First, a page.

THE PREHISTORY OF PALM BEACH COUNTY
Similar to Sarasota County, Palm Beach County has a Historical Preservation Element in their Comprehensive Plan and includes an Archaeological and Historic Preservation Ordinance in their Unified Land Development Code. Mr. Davenport will give an overview of the prehistory of Palm Beach County in relationship to the sites he has worked on and recorded, and the projects he has participated on in his position administrating the county’s Historic Preservation Ordinance. Mr. Davenport’s job allows him to conduct site visits to lands proposed for development with known archaeological sites and can require Cultural Assessment Surveys at those sites. His responsibilities include identifying, protecting, and promoting archaeological sites and historic structures throughout unincorporated Palm Beach County.
He also oversees the Historic Resource Review Board and Historic Preservation Officer Internship Program that offers a variety of opportunities for students and the public to learn about the historic preservation process at the local government level, participate in field work, learn archaeological laboratory techniques, prepare historic designations, assist in the preparation of historic property-tax exemptions and text for historic markers, and much more.
Mr. Davenport has a BA in anthropology from Franklin Pierce University, New Hampshire, where he specialized in the identification of human and animal remains from archaeological sites. He spent several years in the private sector in the field of Cultural Resource Management (CRM), working on archaeological investigations throughout the mid-Atlantic states. After two years in CRM, he entered graduate school at the University of Tennessee-Knoxville, where he earned a Masters degree, again specializing in the identification of human and animal remains from archaeological sites. During and after grad school, he worked for the Tennessee Valley Authority, identifying thousands of historic resources (sites) within TVA’s property. In 1999, he took another CRM job in his home state of Maryland, teaching part time at the University of Baltimore and Johns Hopkins University.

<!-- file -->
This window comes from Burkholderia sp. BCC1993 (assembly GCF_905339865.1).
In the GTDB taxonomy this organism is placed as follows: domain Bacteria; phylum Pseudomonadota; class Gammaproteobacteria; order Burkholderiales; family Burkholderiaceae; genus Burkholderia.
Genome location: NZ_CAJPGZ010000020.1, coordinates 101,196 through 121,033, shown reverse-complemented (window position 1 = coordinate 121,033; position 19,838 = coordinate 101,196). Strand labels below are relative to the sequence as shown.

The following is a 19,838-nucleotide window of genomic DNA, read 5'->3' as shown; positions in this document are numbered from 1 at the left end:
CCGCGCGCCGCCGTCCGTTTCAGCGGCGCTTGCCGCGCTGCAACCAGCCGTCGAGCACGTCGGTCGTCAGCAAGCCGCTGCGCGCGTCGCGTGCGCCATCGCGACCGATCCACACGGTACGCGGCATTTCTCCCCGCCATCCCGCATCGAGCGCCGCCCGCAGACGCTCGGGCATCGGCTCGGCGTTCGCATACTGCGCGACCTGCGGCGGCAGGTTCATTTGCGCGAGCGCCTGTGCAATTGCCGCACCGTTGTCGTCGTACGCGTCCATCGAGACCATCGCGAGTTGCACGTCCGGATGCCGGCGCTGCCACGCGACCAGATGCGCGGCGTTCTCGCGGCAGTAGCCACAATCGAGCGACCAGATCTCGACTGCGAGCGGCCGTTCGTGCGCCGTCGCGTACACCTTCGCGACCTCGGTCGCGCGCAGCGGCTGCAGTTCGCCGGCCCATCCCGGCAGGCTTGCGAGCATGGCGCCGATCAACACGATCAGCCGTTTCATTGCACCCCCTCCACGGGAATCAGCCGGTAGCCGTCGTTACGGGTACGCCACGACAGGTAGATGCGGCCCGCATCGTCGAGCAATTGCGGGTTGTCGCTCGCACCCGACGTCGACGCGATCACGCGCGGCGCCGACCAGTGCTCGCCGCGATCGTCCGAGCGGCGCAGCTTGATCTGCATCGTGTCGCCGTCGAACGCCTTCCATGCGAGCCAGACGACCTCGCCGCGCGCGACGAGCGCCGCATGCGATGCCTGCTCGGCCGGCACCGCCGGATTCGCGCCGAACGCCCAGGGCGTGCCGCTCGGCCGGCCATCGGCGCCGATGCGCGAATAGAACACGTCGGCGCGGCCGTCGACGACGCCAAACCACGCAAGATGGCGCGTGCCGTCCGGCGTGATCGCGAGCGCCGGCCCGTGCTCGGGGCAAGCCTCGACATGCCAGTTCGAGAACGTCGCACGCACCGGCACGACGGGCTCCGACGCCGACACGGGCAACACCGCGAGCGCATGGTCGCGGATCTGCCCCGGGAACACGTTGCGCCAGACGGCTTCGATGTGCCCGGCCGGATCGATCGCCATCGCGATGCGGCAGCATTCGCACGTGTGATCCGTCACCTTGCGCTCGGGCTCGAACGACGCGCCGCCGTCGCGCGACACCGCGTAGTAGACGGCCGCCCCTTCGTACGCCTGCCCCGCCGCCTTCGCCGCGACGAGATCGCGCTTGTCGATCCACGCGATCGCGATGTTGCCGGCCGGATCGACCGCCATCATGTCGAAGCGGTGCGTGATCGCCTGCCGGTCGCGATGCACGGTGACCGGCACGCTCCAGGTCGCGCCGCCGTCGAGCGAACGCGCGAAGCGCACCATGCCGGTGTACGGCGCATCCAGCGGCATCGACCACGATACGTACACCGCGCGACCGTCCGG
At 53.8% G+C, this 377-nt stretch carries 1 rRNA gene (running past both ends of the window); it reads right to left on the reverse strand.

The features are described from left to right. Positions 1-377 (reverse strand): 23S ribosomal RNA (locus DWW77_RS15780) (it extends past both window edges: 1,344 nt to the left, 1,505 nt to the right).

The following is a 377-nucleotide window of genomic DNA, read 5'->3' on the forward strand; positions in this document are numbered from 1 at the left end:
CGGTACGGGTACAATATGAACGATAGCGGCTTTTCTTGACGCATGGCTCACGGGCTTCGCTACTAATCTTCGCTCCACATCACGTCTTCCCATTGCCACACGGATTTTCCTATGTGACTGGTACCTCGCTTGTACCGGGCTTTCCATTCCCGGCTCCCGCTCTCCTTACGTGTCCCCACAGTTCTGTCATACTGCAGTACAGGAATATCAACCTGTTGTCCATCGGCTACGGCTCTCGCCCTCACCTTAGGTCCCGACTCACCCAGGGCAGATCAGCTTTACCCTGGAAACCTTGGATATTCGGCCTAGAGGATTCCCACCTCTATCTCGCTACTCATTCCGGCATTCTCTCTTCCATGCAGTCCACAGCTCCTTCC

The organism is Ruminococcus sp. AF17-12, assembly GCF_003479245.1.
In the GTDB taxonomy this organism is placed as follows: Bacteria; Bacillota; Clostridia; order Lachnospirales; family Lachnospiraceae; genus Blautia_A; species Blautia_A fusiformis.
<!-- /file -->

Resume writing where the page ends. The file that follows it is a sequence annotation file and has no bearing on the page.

He moved to Palm Beach County in 2005 and has been teaching night school at Florida Atlantic University since 2009. Since joining the county, he was the lead archaeologist on projects and recorded 33 new archaeological sites in Lake Okeechobee during the 2007–2009 drought. In 2010, he led excavations on a portion of a buried sand mound in Dubois Park and is currently researching the large prehistoric Native American mound complexes around the Everglades. This should prove to be another meeting you don’t want to miss!